The conclusion of the Cold War presented Russia and the United States new occasions to cooperate. In the United Nations Security Council, Russia took up the permanent seat having veto power, a seat that was previously occupied by the Soviet Union. The Cold War had created a stalemate in the Security Council, but the new understanding between the states meant a renewal in American action. The United States also invited Russia to join the unofficial G-7 assembly of the world’s largest economic powers and thus creating the famous G-8. The United States and Russia also recently negotiated on cooperation mechanisms to secure the nuclear crisis in former Soviet regions. However, the two countries still experience conflict over several global decisions. The United States has championed for increased political and economic reorganization in Russia while Russia resisted most of the efforts and termed them as “meddling in internal affairs”. The United States, NATO and allied countries have also welcomed newly formed, former Soviet states to take part in European alliances despite Russian opposition. Russia and the United States have also disagreed on Kosovo’s status and Iran’s nuclear issues. Most recently, Russia’s military action in Georgia highlighted the rift in U.S.-Russian relations (Gareau, 2004).
Effectiveness of the Reagan Doctrine
The Reagan Doctrine has been credited by its proponents as being influential in ending the Cold War by limiting the expansion of the communist ideology over important states in the world. The doctrine’s philosophical validations were to do away with dictatorial governments and endorse personal freedom, liberties, and democracy (Nieto, 2003). The strategy was largely successful because the United States sponsored these resistance factions with relatively small budgets while the Soviet Union suffered a colossal loss as they used many resources on their military. While most analysts attributed the end of the Cold War to Reagan’s efforts, equal groups of critics have argued that foreign policy approach was unsuccessful (Chang, 2011). The U.S.-supported opposition in Nicaragua was found to have indulged in illegal behavior, such as drug trafficking and violating fundamental human rights of the people. Supporting the opposition in Nicaragua also attracted criticism because the same country was targeted by the Soviet Union. Other analysts argued that the Reagan Doctrine was too extensive as the resources depleted on promoting the ousting of these governments surpassed the benefits achieved.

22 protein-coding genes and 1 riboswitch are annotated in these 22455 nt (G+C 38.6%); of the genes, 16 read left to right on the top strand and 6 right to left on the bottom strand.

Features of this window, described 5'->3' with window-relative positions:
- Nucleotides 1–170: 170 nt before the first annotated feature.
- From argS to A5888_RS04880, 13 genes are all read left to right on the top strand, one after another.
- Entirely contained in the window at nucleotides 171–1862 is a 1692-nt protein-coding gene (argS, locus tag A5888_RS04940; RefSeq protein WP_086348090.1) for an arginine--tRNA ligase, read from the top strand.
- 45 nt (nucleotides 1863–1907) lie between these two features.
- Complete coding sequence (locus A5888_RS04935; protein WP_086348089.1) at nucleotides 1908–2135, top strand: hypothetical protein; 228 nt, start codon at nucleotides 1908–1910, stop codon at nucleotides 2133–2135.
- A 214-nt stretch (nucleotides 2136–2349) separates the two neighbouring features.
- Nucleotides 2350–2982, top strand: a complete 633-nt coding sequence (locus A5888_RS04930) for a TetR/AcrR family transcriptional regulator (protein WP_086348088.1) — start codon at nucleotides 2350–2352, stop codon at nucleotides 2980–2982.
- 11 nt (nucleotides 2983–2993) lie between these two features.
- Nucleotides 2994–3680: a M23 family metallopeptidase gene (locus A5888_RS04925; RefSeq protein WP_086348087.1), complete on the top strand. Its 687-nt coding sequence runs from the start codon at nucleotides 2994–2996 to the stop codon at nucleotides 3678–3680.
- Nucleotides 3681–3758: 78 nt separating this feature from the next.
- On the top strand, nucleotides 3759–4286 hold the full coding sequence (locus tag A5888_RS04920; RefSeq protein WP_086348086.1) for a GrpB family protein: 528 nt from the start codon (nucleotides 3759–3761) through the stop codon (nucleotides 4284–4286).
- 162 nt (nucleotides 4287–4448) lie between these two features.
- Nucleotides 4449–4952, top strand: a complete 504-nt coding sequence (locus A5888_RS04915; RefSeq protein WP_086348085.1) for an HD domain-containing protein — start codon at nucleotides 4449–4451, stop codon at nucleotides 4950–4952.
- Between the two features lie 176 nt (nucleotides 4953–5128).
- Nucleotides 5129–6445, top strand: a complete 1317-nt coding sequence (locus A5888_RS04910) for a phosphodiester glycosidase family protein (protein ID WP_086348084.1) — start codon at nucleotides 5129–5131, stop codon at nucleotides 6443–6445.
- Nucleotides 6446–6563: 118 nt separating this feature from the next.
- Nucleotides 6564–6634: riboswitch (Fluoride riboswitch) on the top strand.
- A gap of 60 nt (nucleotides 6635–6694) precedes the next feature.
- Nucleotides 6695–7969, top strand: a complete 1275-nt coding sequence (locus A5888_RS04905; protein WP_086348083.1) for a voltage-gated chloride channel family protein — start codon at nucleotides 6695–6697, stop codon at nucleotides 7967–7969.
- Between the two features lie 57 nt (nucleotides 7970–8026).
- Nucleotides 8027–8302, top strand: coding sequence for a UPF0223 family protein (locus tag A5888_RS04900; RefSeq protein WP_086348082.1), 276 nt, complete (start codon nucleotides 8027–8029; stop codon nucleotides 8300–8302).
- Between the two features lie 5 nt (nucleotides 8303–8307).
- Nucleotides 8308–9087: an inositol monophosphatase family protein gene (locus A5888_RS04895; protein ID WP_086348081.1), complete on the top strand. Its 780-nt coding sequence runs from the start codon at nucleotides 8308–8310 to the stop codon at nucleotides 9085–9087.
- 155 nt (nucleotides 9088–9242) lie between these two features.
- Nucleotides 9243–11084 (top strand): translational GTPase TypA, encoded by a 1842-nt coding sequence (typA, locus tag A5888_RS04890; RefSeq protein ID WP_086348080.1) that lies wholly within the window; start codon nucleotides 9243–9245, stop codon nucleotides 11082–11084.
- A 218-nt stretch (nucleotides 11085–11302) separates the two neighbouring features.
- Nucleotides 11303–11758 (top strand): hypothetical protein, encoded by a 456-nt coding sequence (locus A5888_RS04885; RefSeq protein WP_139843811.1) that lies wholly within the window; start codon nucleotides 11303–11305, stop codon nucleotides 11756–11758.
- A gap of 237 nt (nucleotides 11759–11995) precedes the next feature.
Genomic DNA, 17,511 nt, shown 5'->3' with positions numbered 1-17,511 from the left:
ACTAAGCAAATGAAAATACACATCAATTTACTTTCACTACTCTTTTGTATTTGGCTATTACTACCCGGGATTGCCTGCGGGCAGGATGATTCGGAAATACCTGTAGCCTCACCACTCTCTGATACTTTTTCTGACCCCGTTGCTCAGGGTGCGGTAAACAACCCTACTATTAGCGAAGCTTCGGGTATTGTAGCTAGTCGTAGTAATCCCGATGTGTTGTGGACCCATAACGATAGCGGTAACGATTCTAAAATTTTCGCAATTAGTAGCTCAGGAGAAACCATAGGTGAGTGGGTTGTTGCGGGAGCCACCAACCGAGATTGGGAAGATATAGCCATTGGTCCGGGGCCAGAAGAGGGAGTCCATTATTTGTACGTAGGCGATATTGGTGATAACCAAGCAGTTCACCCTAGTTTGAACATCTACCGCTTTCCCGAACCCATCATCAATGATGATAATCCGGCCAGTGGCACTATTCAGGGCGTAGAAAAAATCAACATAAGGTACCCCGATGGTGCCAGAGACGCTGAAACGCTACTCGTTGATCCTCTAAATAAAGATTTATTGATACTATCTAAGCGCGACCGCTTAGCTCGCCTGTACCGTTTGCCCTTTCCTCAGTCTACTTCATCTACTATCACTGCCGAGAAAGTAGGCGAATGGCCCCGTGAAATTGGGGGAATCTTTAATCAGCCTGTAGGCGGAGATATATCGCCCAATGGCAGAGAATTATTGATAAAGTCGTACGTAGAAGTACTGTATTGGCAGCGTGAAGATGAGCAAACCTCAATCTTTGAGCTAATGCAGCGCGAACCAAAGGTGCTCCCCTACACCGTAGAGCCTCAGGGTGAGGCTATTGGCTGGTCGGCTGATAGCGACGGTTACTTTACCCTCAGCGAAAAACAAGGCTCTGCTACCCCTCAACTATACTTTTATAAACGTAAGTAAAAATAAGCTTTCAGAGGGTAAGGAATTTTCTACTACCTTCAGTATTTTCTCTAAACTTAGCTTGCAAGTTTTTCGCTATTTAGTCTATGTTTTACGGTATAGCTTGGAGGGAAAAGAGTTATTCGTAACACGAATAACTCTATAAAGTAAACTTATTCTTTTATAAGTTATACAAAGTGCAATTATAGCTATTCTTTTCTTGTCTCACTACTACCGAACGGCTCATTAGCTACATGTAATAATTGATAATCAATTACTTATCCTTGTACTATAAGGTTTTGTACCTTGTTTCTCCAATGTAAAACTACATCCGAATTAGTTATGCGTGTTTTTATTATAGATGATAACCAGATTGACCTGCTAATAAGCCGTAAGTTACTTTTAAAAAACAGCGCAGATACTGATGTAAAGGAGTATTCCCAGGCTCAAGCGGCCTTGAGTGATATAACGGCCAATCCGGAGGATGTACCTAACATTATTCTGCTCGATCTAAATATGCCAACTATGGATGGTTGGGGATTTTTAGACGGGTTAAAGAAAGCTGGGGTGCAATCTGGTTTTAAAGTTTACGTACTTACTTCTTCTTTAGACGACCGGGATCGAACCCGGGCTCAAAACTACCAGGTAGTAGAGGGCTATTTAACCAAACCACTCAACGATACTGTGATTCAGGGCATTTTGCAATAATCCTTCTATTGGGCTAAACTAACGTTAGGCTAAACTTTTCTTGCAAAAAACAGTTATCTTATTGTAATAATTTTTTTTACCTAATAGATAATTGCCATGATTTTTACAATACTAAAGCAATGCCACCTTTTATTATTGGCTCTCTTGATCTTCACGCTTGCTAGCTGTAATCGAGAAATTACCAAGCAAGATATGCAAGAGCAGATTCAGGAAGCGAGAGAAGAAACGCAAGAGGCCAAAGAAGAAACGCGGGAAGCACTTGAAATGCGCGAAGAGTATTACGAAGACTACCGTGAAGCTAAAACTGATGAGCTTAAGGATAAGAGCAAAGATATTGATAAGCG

Blum W. (2003). Killing Hope: U.S. Military and CIA Interventions since World War II. Noida, India: Zed Books. p. 290. ISBN 1-84277-369-0.
Chang F. (2011). Reagan Turns One Hundred: Foreign Policy Lessons. The National Interest. Retrieved from http://nationalinterest.org/commentary/ronnie-turns-one-hundred-4829
Gareau F. H. (2004). State Terrorism and the United States. London: Zed Books. pp. 16 & 166. ISBN 1-84277-535-9.
Nieto C. (2003). Masters of War: Latin America and United States Aggression from the Cuban Revolution Through the Clinton Years. New York: Seven Stories Press. pp. 343–345. ISBN 1-58322-545-5.